Giovanna Sobrinho

Giovanna Sobrinho is a psychiatry resident at Los Angeles County and University of Southern California. She is originally from Brazil, and graduated from York College of Pennsylvania with a degree in nursing while preparing for medical school. After briefly working as a registered nurse in Harrisburg, Pennsylvania, she attended Loma Linda University School of Medicine in Southern California. There, her interest in leadership, systems-based thinking, and physician wellness was galvanized as she established “Fostering Resiliency in Third Year Medical Students,” an ongoing peer-support system that emphasizes social wellbeing and a just professional culture within medicine. Involvement with the American Medical Association (AMA) through writing medical student section policy resolutions and attending state and national advocacy days helped to broaden her understanding of healthcare, advocacy, and to personally grow a sense of professional empowerment. These interests continue in the area of quality improvement and leadership as she is a scholar in the Hospital Administration Scholars Program and a resident union elected delegate. Her interests additionally include medical student mentorship, psychotherapy, and women’s mental health. Outside of work she enjoys dancing, running, road cycling, or attempting to revive her long-lost love of painting.

Robyn Thom

Robyn Thom is currently a PGY-4 resident at the Massachusetts General Hospital/McLean Hospital Child & Adolescent Psychiatry Residency Program. Originally from Canada, she completed her undergraduate degree at Harvard College where she was a National Collegiate Athletic Association (NCAA) Division I swimmer, medical school at the University of Toronto, and general psychiatry residency at the Harvard Longwood Residency Training Program where she was on the research track and served as an Assistant Editor for the Harvard Review of Psychiatry. During residency, Robyn developed an interest in consultation-liaison psychiatry and conducted research on the treatment of delirium. She has written more than 20 peer-reviewed articles published in major journals including the American Journal of Psychiatry, Psychopharmacology, and Psychosomatics. Additionally, she is the recipient of the American Psychiatric Association/APA Foundation Child and Adolescent Psychiatry Fellowship, the APA Research Colloquium Award, and the American Balint Society Essay Competition Award. Her current clinical and research interests include pediatric consultation-liaison psychiatry, psychopharmacology, and autism spectrum disorder. Outside of work, Robyn enjoys cooking, reading, international travel, and staying active by swimming, spinning, and weight lifting.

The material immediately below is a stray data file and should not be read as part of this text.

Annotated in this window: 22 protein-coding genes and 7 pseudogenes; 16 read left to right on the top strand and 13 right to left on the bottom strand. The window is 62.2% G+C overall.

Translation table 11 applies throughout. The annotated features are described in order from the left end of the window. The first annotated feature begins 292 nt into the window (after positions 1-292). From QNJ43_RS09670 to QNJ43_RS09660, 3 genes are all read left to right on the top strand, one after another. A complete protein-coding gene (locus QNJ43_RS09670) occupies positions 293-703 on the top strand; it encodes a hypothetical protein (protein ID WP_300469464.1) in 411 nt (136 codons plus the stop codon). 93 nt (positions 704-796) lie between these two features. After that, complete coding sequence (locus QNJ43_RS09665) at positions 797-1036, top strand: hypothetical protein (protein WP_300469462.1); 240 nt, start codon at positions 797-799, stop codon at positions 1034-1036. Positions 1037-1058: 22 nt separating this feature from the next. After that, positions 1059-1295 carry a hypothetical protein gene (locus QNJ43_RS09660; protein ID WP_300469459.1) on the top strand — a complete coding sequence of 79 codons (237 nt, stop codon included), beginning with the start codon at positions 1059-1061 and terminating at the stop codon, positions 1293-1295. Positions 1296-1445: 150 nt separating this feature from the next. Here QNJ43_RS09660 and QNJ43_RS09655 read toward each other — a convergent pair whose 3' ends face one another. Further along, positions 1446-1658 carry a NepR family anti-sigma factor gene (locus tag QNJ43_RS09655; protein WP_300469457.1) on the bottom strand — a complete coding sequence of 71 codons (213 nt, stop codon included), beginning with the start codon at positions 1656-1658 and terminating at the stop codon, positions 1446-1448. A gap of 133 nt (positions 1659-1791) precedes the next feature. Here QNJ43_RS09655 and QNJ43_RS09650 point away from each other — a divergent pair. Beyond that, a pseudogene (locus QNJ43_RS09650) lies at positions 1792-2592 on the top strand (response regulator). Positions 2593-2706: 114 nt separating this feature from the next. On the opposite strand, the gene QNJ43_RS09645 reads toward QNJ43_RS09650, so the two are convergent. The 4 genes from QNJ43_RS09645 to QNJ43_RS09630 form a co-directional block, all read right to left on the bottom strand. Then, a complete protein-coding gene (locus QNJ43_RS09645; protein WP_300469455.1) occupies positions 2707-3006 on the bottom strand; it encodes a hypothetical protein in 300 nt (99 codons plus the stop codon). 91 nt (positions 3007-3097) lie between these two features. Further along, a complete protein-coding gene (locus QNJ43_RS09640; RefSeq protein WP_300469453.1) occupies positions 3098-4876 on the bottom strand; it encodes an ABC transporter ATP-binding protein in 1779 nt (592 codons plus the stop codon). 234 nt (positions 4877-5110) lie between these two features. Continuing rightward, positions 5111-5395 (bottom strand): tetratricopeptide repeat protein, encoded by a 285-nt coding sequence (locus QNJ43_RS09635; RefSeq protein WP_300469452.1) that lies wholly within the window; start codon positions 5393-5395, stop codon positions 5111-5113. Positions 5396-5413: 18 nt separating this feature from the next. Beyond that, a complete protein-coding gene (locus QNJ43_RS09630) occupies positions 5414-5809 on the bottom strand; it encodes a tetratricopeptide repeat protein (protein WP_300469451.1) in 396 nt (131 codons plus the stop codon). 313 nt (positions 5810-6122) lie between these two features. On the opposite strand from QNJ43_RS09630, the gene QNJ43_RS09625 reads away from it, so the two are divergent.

Ashley VanDercar

Ashley VanDercar is a third-year psychiatry resident at University Hospitals/Case Western Reserve University. She was born and raised in Florida, receiving bachelor’s degrees in philosophy and biology from the University of South Florida and a law degree from Florida International University. After law school she worked as in-house counsel and risk manager for a large pain management facility in Tampa. In 2012, becoming increasingly disheartened by the burgeoning opioid epidemic, she decided to go to medical school and attended the University of Miami Miller School of Medicine. During medical school and residency, Dr. VanDercar became interested in the myriad of legal issues within the field of psychiatry, both core forensic topics such as the insanity defense and psychiatric malpractice, and administrative topics like the regulatory concerns associated with online patient access to psychiatric notes. She has published and lectured in a variety of venues including national meetings for the American Psychiatric Association and the American Academy of Psychiatry and the Law. She has also served as a committee member and department of psychiatry liaison for her hospital’s patient-facing IT committee. She will remain in Cleveland, at Case Western, for a forensic psychiatry fellowship in 2020.